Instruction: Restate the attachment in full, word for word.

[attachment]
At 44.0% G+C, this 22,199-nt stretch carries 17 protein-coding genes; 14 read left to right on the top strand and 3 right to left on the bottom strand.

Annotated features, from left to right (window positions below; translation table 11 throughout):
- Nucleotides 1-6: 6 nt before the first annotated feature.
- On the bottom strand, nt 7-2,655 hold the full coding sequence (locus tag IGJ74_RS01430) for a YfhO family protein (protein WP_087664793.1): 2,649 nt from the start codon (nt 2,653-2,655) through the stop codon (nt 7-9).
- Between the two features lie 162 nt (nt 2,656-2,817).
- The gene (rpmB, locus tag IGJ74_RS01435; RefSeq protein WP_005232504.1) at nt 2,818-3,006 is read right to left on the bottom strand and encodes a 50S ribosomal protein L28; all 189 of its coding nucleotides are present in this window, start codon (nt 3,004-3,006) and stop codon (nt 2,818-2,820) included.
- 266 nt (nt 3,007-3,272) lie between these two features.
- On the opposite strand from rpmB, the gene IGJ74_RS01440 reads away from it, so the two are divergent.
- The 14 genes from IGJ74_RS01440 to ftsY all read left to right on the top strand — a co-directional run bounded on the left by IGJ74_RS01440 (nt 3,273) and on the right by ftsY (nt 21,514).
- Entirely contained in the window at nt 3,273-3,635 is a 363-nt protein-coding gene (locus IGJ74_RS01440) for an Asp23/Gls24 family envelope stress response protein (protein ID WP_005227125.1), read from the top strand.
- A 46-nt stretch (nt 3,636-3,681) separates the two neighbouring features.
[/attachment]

At 44.0% G+C, this 22,199-nt stretch carries 17 protein-coding genes; 14 read left to right on the top strand and 3 right to left on the bottom strand.

Annotated features, from left to right (window positions below; translation table 11 throughout):
- Nucleotides 1-6: 6 nt before the first annotated feature.
- On the bottom strand, nt 7-2,655 hold the full coding sequence (locus tag IGJ74_RS01430) for a YfhO family protein (protein WP_087664793.1): 2,649 nt from the start codon (nt 2,653-2,655) through the stop codon (nt 7-9).
- Between the two features lie 162 nt (nt 2,656-2,817).
- The gene (rpmB, locus tag IGJ74_RS01435; RefSeq protein WP_005232504.1) at nt 2,818-3,006 is read right to left on the bottom strand and encodes a 50S ribosomal protein L28; all 189 of its coding nucleotides are present in this window, start codon (nt 3,004-3,006) and stop codon (nt 2,818-2,820) included.
- 266 nt (nt 3,007-3,272) lie between these two features.
- On the opposite strand from rpmB, the gene IGJ74_RS01440 reads away from it, so the two are divergent.
- The 14 genes from IGJ74_RS01440 to ftsY all read left to right on the top strand — a co-directional run bounded on the left by IGJ74_RS01440 (nt 3,273) and on the right by ftsY (nt 21,514).
- Entirely contained in the window at nt 3,273-3,635 is a 363-nt protein-coding gene (locus IGJ74_RS01440) for an Asp23/Gls24 family envelope stress response protein (protein ID WP_005227125.1), read from the top strand.
- A 46-nt stretch (nt 3,636-3,681) separates the two neighbouring features.